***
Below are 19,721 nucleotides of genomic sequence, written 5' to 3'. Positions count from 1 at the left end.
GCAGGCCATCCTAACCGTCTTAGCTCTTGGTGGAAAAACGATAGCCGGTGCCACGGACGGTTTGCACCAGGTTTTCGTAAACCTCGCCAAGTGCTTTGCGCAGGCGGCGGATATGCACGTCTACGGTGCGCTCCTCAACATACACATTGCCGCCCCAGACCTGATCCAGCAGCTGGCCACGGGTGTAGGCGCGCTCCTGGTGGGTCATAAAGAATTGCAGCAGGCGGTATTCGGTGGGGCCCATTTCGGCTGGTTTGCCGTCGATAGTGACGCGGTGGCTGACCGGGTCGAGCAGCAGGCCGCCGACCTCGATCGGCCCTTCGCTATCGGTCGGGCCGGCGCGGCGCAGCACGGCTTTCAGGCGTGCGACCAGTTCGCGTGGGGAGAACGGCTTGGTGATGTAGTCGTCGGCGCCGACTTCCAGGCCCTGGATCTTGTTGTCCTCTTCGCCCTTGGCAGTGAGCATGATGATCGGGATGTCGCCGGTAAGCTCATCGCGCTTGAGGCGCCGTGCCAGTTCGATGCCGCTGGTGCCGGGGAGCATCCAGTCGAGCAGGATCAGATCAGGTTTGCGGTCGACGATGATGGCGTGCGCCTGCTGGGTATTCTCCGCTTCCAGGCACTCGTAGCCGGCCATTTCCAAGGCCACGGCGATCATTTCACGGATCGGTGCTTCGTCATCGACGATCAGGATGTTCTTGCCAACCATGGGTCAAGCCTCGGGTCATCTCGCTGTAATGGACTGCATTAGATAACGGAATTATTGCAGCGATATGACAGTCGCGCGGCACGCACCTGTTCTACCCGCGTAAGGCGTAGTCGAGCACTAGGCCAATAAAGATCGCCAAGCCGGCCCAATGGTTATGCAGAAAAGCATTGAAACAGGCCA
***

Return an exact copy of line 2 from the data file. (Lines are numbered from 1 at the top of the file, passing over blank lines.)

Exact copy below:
GCAGGCCATCCTAACCGTCTTAGCTCTTGGTGGAAAAACGATAGCCGGTGCCACGGACGGTTTGCACCAGGTTTTCGTAAACCTCGCCAAGTGCTTTGCGCAGGCGGCGGATATGCACGTCTACGGTGCGCTCCTCAACATACACATTGCCGCCCCAGACCTGATCCAGCAGCTGGCCACGGGTGTAGGCGCGCTCCTGGTGGGTCATAAAGAATTGCAGCAGGCGGTATTCGGTGGGGCCCATTTCGGCTGGTTTGCCGTCGATAGTGACGCGGTGGCTGACCGGGTCGAGCAGCAGGCCGCCGACCTCGATCGGCCCTTCGCTATCGGTCGGGCCGGCGCGGCGCAGCACGGCTTTCAGGCGTGCGACCAGTTCGCGTGGGGAGAACGGCTTGGTGATGTAGTCGTCGGCGCCGACTTCCAGGCCCTGGATCTTGTTGTCCTCTTCGCCCTTGGCAGTGAGCATGATGATCGGGATGTCGCCGGTAAGCTCATCGCGCTTGAGGCGCCGTGCCAGTTCGATGCCGCTGGTGCCGGGGAGCATCCAGTCGAGCAGGATCAGATCAGGTTTGCGGTCGACGATGATGGCGTGCGCCTGCTGGGTATTCTCCGCTTCCAGGCACTCGTAGCCGGCCATTTCCAAGGCCACGGCGATCATTTCACGGATCGGTGCTTCGTCATCGACGATCAGGATGTTCTTGCCAACCATGGGTCAAGCCTCGGGTCATCTCGCTGTAATGGACTGCATTAGATAACGGAATTATTGCAGCGATATGACAGTCGCGCGGCACGCACCTGTTCTACCCGCGTAAGGCGTAGTCGAGCACTAGGCCAATAAAGATCGCCAAGCCGGCCCAATGGTTATGCAGAAAAGCATTGAAACAGGCCA